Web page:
It can be argued that the most important mechanism for extracting residual exhaust gases in the combustion chamber comes from the kinetic energy of the outgoing gases. When the exhaust valve opens near the end of the power stroke, there is a sudden expulsion of high-pressure gases. This expulsion creates a pressure wave that travels outward through the exhaust pipe at the speed of sound. Actually, it must accelerate and decelerate, but we can use an average speed for this explanation. This pressure wave travels considerably faster than the outgoing gases pushed by the upward moving piston. On the front side of the pressure wave, there is a high-pressure area, but on the trailing side of the wave, there is a depression or low-pressure area. It's the low pressure created by the traveling pressure wave that helps scavenge exhaust out of and help improve intake flow into the combustion chamber. The critical element is that there needs to be sufficient tubing length to allow the pressure wave to leave behind the depression capable of extracting the stagnant gases. Conversely, if it's too long, excessive flow resistance will create backpressure that limits the scavenging process.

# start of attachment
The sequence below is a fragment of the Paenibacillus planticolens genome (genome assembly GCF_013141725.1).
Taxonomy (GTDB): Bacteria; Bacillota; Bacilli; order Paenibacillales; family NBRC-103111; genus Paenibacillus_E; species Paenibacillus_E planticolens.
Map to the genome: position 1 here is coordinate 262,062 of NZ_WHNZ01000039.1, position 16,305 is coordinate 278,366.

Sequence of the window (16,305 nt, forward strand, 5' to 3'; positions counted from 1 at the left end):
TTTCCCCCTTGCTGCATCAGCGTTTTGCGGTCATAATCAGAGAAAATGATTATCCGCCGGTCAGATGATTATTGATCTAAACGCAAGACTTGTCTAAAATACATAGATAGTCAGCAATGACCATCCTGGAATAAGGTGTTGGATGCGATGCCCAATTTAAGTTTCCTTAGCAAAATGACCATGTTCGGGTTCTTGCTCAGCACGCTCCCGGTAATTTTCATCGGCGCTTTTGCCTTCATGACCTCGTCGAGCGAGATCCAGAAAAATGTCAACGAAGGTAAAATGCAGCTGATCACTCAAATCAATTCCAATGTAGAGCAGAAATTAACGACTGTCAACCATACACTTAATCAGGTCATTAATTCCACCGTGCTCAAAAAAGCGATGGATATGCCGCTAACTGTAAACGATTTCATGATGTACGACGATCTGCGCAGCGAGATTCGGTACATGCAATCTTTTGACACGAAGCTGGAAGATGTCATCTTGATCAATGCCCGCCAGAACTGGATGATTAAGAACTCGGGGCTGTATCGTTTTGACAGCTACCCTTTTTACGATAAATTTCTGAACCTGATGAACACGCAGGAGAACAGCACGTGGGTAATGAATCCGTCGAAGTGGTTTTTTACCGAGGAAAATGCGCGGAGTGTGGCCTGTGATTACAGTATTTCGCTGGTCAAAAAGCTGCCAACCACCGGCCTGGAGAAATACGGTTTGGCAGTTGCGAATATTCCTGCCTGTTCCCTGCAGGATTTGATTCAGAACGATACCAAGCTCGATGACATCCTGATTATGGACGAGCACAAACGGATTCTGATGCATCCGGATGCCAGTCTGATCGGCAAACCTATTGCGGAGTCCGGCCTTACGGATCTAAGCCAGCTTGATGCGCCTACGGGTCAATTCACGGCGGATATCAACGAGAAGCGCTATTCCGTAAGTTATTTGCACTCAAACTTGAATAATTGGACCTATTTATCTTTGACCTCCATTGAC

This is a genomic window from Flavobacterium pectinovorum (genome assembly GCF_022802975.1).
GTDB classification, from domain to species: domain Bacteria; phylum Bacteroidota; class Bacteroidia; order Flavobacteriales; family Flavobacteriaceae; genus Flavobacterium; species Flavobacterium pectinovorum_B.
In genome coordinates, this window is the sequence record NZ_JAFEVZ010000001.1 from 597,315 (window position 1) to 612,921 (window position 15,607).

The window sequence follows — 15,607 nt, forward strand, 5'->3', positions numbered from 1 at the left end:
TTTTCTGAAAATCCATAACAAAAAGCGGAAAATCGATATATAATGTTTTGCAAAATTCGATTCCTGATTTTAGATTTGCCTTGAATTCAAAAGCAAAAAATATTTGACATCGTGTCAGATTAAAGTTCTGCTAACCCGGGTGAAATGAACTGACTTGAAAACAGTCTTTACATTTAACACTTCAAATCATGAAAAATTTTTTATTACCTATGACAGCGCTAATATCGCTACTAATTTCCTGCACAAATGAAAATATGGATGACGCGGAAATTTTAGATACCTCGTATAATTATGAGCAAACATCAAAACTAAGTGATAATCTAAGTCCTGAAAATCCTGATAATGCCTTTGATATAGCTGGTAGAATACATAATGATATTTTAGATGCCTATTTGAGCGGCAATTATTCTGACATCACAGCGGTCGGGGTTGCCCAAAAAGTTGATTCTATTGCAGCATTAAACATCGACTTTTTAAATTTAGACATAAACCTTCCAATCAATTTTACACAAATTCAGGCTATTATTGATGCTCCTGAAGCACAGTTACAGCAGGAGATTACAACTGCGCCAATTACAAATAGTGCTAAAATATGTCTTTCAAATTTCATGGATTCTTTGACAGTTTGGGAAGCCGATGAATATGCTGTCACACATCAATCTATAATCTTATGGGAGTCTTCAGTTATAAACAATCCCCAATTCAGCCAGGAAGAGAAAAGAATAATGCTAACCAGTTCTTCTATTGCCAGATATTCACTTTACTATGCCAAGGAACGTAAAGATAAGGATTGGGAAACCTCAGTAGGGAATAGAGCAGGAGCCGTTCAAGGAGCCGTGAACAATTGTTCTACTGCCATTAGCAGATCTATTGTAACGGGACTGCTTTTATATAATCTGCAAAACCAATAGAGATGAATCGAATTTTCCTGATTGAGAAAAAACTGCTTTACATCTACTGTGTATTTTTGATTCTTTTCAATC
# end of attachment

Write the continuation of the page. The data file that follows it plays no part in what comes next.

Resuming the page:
In addition to the kinetic energy of the outgoing gases, reflected waves also help improve scavenging. We know from our discussion on kinetic energy that a pressure wave is released when the exhaust valve opens, and this pressure wave travels outward through the primary pipe of the header. We also know that the depression left behind helps improve exhaust scavenging, but the pressure wave is not actually finished when it leaves the end of the exhaust port and enters the collector. What happens when the high-pressure wave exits the end of the port is something called rarefaction. This technical term means that the high-pressure wave that was contained inside the pipe is allowed to expand rapidly in the collector. This expansion in all directions creates a depression (low-pressure area). The elasticity of the surrounding air will rebound toward this low-pressure area and reflect the negative (low-pressure wave) back toward the exhaust valve. Basically, a high-pressure wave is sent out and a low-pressure wave is reflected back. Time the arrival of this low-pressure wave correctly and you have additional exhaust gas scavenging, as well as improvements in intake flow into the combustion chamber.
How (may you ask) do you time the arrival of these pressure waves? The answer is with primary tube length. Since the pressure waves travel at the speed of sound, timing their arrival for optimum scavenging is based on the opening of the exhaust valve (relative to crank angle), the extent of the overlap period, and (most importantly) the length of the exhaust tract. It should be noted that the positive pressure wave is reflected back as a negative pressure wave. When the negative pressure wave arrives at the combustion chamber, it is again reflected back as a positive pressure wave, and then again as a negative pressure wave; so it goes until the next exhaust cycle.